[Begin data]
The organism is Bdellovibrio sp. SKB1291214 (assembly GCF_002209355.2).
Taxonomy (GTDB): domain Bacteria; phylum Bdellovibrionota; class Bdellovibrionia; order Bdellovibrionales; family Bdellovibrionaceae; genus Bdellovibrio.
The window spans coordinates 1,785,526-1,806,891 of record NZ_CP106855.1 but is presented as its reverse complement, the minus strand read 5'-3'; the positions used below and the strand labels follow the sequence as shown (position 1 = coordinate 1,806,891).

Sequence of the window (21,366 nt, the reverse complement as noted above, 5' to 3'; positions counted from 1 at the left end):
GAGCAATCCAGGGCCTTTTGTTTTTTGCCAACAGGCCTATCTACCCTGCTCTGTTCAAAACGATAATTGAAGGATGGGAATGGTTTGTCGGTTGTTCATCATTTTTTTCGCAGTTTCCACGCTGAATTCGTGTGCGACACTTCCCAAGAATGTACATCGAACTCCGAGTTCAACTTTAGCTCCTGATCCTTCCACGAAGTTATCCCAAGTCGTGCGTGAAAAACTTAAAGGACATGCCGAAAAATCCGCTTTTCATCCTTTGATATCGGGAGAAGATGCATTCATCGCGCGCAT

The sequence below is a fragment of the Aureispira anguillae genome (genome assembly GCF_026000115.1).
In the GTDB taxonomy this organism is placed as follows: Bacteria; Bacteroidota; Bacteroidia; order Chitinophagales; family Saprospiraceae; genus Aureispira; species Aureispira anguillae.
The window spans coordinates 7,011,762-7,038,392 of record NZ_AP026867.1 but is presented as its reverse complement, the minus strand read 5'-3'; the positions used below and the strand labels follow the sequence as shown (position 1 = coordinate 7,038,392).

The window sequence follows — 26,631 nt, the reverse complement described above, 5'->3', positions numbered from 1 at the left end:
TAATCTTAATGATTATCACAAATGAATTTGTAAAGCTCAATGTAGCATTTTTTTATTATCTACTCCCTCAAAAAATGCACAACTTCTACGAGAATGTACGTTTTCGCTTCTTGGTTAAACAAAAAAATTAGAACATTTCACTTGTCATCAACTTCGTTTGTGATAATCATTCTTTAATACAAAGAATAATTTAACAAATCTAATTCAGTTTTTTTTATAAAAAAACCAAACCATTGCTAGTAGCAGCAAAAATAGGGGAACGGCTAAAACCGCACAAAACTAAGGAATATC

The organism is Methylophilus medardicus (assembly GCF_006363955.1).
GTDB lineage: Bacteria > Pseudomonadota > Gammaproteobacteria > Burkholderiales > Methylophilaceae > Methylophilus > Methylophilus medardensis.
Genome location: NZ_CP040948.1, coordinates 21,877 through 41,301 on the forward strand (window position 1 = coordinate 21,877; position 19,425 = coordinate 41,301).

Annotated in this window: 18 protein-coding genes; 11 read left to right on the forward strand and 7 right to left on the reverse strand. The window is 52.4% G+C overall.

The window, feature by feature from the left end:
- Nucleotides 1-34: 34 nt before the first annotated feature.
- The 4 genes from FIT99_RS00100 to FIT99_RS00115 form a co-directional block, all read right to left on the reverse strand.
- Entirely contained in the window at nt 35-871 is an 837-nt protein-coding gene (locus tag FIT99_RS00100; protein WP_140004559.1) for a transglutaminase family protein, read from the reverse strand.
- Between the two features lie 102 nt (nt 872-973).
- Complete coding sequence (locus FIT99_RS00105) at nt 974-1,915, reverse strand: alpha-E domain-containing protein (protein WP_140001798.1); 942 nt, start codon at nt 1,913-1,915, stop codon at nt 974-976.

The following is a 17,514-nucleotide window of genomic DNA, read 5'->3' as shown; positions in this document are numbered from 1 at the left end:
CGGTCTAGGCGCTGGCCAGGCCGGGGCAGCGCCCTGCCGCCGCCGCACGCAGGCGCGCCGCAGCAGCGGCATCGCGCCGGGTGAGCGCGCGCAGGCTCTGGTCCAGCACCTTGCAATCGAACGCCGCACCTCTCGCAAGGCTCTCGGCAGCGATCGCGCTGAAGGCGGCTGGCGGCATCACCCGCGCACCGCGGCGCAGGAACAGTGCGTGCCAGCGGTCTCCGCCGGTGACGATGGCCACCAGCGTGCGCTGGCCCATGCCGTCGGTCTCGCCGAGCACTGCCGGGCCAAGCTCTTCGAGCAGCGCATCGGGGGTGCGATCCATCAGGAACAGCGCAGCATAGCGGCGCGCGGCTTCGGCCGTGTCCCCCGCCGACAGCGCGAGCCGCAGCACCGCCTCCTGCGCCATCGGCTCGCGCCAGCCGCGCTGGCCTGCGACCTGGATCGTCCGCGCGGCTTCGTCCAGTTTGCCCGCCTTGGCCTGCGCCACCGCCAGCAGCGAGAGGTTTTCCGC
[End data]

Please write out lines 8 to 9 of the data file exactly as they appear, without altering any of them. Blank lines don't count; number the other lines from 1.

The window spans coordinates 7,011,762-7,038,392 of record NZ_AP026867.1 but is presented as its reverse complement, the minus strand read 5'-3'; the positions used below and the strand labels follow the sequence as shown (position 1 = coordinate 7,038,392).

The window sequence follows — 26,631 nt, the reverse complement described above, 5'->3', positions numbered from 1 at the left end: